Through women writers’ eyes: New portraits of old Canada
Some years ago, Barbara Robertson, MA’57, and I decided to make an anthology, providing substantial examples of writing by women – known and unknown, professional writers and amateurs – who visited or lived in Canada between the 17th and early 20th centuries – in the woods, in the Maritimes, in Quebec, in “muddy York,” on the desolate or flower-strewn prairies, in idyllic B.C., and the Far North.
Many of these works have been published. There are the letters of Marie de l’Incarnation, the intrepid Ursuline who sailed from Dieppe for the New World in 1639, and the journal of Baroness von Riedesel, wife of the general of the Hessian mercenaries during the American Revolution. There is Letitia Hargrave’s account of life in the remote fur-trading post of York Factory in northern Manitoba, and Juliana Horatia Ewing’s descriptions of the garrison town of Fredericton just after Confederation. We have Mrs. Jameson, eminent scholar and friend of poet Robert Browning, exhilarated by her trip with the voyageurs to Lake Superior (“the wildest and most extraordinary tour you can imagine”). Susan Allison, living in a cabin near Kelowna, without potable water, rattlers dangling among the pots and pans, home schooling her 14 children, writes: “I lived a perfectly ideal life at that time.” All of this material was known to scholars rather than the general public.
Barbara and I had already collaborated on three similar projects. As usual, after an idea struck, we haunted the Stauffer Library, raiding the shelves for possibilities. During weekly lunches at the University Club, after sharing the problems and joys of family life (like Mother Lears, we each had three daughters), we laughed and argued, drank far too much coffee, while brandishing the latest rara avis from the stacks.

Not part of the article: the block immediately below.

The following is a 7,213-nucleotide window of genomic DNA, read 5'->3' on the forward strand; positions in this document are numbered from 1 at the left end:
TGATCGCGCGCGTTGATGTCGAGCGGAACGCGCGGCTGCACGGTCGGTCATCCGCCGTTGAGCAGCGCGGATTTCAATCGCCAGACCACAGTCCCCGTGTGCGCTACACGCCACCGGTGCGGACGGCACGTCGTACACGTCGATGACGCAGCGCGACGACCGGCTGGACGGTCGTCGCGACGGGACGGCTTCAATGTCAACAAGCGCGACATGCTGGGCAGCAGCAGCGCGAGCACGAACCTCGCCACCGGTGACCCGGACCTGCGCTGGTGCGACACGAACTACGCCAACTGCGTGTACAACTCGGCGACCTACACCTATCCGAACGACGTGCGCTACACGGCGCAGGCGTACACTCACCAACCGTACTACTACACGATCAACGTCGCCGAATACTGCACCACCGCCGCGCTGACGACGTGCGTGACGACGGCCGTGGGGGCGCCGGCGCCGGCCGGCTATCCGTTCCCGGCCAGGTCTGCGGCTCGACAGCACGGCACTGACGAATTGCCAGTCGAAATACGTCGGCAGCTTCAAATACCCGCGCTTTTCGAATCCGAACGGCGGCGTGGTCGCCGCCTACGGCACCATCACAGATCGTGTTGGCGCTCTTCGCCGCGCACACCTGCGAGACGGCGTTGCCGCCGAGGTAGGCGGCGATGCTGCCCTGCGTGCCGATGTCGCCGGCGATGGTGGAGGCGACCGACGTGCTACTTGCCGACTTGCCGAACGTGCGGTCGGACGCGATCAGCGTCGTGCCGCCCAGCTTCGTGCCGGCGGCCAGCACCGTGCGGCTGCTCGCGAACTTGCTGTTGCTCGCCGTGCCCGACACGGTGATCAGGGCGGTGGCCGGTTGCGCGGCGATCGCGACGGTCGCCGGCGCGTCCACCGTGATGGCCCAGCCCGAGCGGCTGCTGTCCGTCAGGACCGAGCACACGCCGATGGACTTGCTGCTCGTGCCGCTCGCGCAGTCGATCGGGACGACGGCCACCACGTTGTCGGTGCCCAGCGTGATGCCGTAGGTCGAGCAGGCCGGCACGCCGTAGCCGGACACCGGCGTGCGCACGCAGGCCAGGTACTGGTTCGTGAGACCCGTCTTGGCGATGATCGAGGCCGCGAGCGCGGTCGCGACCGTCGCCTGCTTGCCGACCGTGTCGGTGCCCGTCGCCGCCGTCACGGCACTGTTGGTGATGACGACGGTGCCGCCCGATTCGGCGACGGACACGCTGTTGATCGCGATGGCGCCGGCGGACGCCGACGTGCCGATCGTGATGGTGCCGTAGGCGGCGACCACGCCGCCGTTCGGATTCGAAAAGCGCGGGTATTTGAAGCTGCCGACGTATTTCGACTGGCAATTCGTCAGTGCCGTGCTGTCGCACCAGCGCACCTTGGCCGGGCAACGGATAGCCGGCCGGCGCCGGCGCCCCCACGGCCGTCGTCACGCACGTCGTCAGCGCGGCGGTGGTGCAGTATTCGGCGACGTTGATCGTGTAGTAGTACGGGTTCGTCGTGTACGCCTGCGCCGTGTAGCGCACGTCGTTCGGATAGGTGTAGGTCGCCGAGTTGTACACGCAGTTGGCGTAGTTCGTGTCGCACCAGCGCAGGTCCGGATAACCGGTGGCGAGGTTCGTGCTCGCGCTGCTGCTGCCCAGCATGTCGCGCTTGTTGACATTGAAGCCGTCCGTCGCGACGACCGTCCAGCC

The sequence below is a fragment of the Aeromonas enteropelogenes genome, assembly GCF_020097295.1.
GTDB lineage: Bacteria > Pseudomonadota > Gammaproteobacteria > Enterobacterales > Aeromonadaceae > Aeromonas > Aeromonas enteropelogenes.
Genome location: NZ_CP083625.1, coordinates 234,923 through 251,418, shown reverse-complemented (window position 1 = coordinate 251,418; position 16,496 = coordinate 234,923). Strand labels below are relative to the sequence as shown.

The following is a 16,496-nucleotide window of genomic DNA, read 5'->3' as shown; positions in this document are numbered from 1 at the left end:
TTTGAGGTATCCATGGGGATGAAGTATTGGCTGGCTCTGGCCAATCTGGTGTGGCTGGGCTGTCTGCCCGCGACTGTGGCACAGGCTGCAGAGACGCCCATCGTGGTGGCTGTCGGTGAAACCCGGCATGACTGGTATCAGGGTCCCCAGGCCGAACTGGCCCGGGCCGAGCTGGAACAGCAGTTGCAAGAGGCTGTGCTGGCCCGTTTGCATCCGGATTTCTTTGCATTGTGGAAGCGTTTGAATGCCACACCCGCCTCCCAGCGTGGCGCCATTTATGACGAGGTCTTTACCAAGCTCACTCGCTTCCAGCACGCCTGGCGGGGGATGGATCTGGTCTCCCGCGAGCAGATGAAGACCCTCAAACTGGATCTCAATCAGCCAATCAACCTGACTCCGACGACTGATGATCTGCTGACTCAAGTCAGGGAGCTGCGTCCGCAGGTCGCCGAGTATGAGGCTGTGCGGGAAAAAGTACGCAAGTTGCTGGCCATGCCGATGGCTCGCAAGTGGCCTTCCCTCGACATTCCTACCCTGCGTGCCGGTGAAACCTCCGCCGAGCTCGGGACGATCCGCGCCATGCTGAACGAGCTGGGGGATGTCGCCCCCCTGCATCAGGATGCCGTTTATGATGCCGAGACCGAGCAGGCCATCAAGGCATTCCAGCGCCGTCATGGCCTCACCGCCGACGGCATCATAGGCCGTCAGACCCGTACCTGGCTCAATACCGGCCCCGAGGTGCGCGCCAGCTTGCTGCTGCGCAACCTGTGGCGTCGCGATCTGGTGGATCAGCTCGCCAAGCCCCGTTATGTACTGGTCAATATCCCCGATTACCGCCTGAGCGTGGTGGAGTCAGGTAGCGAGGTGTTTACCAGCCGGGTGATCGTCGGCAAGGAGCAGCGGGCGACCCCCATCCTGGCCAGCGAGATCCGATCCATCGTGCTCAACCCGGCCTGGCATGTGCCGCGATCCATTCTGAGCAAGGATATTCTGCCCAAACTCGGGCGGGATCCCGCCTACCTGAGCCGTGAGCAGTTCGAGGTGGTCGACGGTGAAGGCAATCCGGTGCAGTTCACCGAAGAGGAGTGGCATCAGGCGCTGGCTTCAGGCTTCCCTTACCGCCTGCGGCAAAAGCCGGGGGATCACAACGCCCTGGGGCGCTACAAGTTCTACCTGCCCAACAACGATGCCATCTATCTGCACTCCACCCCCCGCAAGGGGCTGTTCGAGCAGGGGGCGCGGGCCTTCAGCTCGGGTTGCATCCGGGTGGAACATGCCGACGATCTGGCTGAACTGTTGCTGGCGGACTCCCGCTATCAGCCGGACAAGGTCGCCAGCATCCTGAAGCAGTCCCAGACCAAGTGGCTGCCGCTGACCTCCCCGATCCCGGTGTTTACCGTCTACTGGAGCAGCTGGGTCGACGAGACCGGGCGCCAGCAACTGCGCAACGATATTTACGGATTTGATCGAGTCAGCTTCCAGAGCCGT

Just when the bulk of the reading was done, the selection complete, Barbara suffered a devastating stroke. She lingered, and died in 2006, never knowing that the manuscript had been accepted. As a passionate Canadian historian, how she would have enjoyed and significantly contributed to the final stages!
I continued to inhabit the library, writing small biographies for each “contributor.” Barbara’s daughter, Sarah Robertson, Artsci’82, a Toronto-based editor, provided encouragement and cogent comments. Although the anthology was meant as a trade book, it seemed a good idea to provide a few academic fangs with a scholarly introduction.
“Why don’t you ask Jane Errington?” suggested Mary-Alice Thompson, Law’92, during another University Club lunch. Prof. Errington, MA’81, PhD’84, teaches in the History Department at Queen’s and is also Dean of Arts at the Royal Military College. When she agreed, my literary journey became less solitary. She soon became a full and enthusiastic collaborator in the project.
The editor requested two illustrations for each author. We went online, of course, but also back to the library. Among its treasures, Queen’s W.D. Jordan Special Collections inside Douglas Library possesses a family album of mosses, flowers, and ferns “collected and arranged by the aged hand of Catharine Parr Traill” for her grandson in 1891. Librarian Pat Hitchcock patiently made photocopies, and they have been used as dingbats (printer’s ornaments) to separate the sections.
Paul Banfield, MA’85, Queen’s Chief Archivist, supplied another gem: the Balliingall Diary, which yielded several entertaining sketches. In all, we owe a quarter of the illustrations and the design on the back cover to our Queen’s connections.
But there’s more. At the last minute, there was a sudden, vexing, permission question. We discovered that Laura Salverson’s work was not out of copyright. Her son George held it, but he was dead. Some detective work found his daughter, Julie Salverson, Artsci’78, teaching in the Drama Department. More Queen’s luck!
But here let me make a confession. Of all the 29 contributors to our book, Early Voices: Portraits of Canada by Women Writers,1639-1914 (Natural Heritage Books, $28.99), only one had a Queen’s connection. On April 28, 1897, Queen’s awarded an honorary degree to Lady Aberdeen, wife of the Governor-General – the first such degree to a woman in Canadian history – although women had long been admitted to Queen’s and had been granted degrees for 30 years.
In her journal, Lady Aberdeen writes: “The ceremony was a decided ordeal and I simply quaked.” The students sang, “For she’s a jolly good fellow” and chanted (as for a football game), “What’s the matter with Lady Aberdeen? She’s all right, you bet!”